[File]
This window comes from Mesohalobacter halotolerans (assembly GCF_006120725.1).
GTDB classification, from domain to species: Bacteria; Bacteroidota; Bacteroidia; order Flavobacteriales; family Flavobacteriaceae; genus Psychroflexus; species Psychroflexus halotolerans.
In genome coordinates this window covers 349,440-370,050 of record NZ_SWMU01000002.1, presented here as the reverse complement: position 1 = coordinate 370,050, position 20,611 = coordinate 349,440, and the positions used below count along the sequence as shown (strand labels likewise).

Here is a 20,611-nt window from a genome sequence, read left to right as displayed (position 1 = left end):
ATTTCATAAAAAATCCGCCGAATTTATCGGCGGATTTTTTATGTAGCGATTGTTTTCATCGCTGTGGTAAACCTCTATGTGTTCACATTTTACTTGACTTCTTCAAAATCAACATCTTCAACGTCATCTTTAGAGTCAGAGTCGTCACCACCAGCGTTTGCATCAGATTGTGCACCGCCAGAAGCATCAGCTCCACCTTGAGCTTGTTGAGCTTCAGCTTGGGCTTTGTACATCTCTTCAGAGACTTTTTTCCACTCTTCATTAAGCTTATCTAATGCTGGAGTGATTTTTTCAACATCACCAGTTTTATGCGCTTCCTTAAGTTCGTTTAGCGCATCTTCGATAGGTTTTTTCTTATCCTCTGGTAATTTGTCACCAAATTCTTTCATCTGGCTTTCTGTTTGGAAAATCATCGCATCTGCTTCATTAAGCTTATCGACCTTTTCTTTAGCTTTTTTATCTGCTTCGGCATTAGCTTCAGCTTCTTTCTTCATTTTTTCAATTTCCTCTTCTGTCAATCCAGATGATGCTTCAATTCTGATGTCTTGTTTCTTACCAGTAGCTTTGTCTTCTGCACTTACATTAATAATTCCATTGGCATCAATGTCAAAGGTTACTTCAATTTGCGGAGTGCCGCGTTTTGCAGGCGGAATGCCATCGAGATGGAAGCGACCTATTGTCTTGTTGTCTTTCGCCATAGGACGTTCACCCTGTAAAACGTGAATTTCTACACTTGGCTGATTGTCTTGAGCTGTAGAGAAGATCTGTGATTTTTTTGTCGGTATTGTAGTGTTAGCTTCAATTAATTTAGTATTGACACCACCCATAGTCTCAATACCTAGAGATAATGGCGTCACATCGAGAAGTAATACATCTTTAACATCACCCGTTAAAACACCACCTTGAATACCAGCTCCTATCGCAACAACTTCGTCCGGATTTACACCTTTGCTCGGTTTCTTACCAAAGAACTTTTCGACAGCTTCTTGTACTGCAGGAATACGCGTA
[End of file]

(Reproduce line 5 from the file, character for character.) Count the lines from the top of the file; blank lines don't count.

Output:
ATTTCATAAAAAATCCGCCGAATTTATCGGCGGATTTTTTATGTAGCGATTGTTTTCATCGCTGTGGTAAACCTCTATGTGTTCACATTTTACTTGACTTCTTCAAAATCAACATCTTCAACGTCATCTTTAGAGTCAGAGTCGTCACCACCAGCGTTTGCATCAGATTGTGCACCGCCAGAAGCATCAGCTCCACCTTGAGCTTGTTGAGCTTCAGCTTGGGCTTTGTACATCTCTTCAGAGACTTTTTTCCACTCTTCATTAAGCTTATCTAATGCTGGAGTGATTTTTTCAACATCACCAGTTTTATGCGCTTCCTTAAGTTCGTTTAGCGCATCTTCGATAGGTTTTTTCTTATCCTCTGGTAATTTGTCACCAAATTCTTTCATCTGGCTTTCTGTTTGGAAAATCATCGCATCTGCTTCATTAAGCTTATCGACCTTTTCTTTAGCTTTTTTATCTGCTTCGGCATTAGCTTCAGCTTCTTTCTTCATTTTTTCAATTTCCTCTTCTGTCAATCCAGATGATGCTTCAATTCTGATGTCTTGTTTCTTACCAGTAGCTTTGTCTTCTGCACTTACATTAATAATTCCATTGGCATCAATGTCAAAGGTTACTTCAATTTGCGGAGTGCCGCGTTTTGCAGGCGGAATGCCATCGAGATGGAAGCGACCTATTGTCTTGTTGTCTTTCGCCATAGGACGTTCACCCTGTAAAACGTGAATTTCTACACTTGGCTGATTGTCTTGAGCTGTAGAGAAGATCTGTGATTTTTTTGTCGGTATTGTAGTGTTAGCTTCAATTAATTTAGTATTGACACCACCCATAGTCTCAATACCTAGAGATAATGGCGTCACATCGAGAAGTAATACATCTTTAACATCACCCGTTAAAACACCACCTTGAATACCAGCTCCTATCGCAACAACTTCGTCCGGATTTACACCTTTGCTCGGTTTCTTACCAAAGAACTTTTCGACAGCTTCTTGTACTGCAGGAATACGCGTA